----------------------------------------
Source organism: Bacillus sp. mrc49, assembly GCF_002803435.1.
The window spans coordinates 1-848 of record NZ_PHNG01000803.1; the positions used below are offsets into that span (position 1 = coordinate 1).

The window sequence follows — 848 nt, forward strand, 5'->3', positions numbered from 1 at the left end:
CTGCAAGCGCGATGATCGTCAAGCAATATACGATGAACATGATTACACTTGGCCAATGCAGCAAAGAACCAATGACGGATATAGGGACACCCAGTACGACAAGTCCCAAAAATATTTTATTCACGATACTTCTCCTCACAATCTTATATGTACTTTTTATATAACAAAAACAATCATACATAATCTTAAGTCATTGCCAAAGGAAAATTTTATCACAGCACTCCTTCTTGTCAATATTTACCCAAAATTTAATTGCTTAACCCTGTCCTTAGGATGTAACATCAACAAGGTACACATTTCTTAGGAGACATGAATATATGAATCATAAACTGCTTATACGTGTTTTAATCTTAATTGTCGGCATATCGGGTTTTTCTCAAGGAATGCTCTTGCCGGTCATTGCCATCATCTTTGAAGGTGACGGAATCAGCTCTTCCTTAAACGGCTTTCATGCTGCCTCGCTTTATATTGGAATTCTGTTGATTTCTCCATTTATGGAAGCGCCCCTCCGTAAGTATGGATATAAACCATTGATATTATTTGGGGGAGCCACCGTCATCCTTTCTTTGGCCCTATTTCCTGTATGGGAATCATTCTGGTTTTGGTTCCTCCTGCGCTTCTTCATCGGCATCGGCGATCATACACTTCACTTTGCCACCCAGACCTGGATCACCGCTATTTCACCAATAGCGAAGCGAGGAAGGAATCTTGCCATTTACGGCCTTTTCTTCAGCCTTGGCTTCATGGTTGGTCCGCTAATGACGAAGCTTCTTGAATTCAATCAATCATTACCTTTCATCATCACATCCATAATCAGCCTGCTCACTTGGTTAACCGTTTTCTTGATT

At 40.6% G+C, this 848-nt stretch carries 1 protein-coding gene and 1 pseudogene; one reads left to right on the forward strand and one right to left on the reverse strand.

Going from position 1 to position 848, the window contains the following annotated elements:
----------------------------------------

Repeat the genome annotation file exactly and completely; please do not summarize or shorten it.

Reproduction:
Source organism: Bacillus sp. mrc49, assembly GCF_002803435.1.
The window spans coordinates 1-848 of record NZ_PHNG01000803.1; the positions used below are offsets into that span (position 1 = coordinate 1).

The window sequence follows — 848 nt, forward strand, 5'->3', positions numbered from 1 at the left end:
CTGCAAGCGCGATGATCGTCAAGCAATATACGATGAACATGATTACACTTGGCCAATGCAGCAAAGAACCAATGACGGATATAGGGACACCCAGTACGACAAGTCCCAAAAATATTTTATTCACGATACTTCTCCTCACAATCTTATATGTACTTTTTATATAACAAAAACAATCATACATAATCTTAAGTCATTGCCAAAGGAAAATTTTATCACAGCACTCCTTCTTGTCAATATTTACCCAAAATTTAATTGCTTAACCCTGTCCTTAGGATGTAACATCAACAAGGTACACATTTCTTAGGAGACATGAATATATGAATCATAAACTGCTTATACGTGTTTTAATCTTAATTGTCGGCATATCGGGTTTTTCTCAAGGAATGCTCTTGCCGGTCATTGCCATCATCTTTGAAGGTGACGGAATCAGCTCTTCCTTAAACGGCTTTCATGCTGCCTCGCTTTATATTGGAATTCTGTTGATTTCTCCATTTATGGAAGCGCCCCTCCGTAAGTATGGATATAAACCATTGATATTATTTGGGGGAGCCACCGTCATCCTTTCTTTGGCCCTATTTCCTGTATGGGAATCATTCTGGTTTTGGTTCCTCCTGCGCTTCTTCATCGGCATCGGCGATCATACACTTCACTTTGCCACCCAGACCTGGATCACCGCTATTTCACCAATAGCGAAGCGAGGAAGGAATCTTGCCATTTACGGCCTTTTCTTCAGCCTTGGCTTCATGGTTGGTCCGCTAATGACGAAGCTTCTTGAATTCAATCAATCATTACCTTTCATCATCACATCCATAATCAGCCTGCTCACTTGGTTAACCGTTTTCTTGATT

At 40.6% G+C, this 848-nt stretch carries 1 protein-coding gene and 1 pseudogene; one reads left to right on the forward strand and one right to left on the reverse strand.

Going from position 1 to position 848, the window contains the following annotated elements: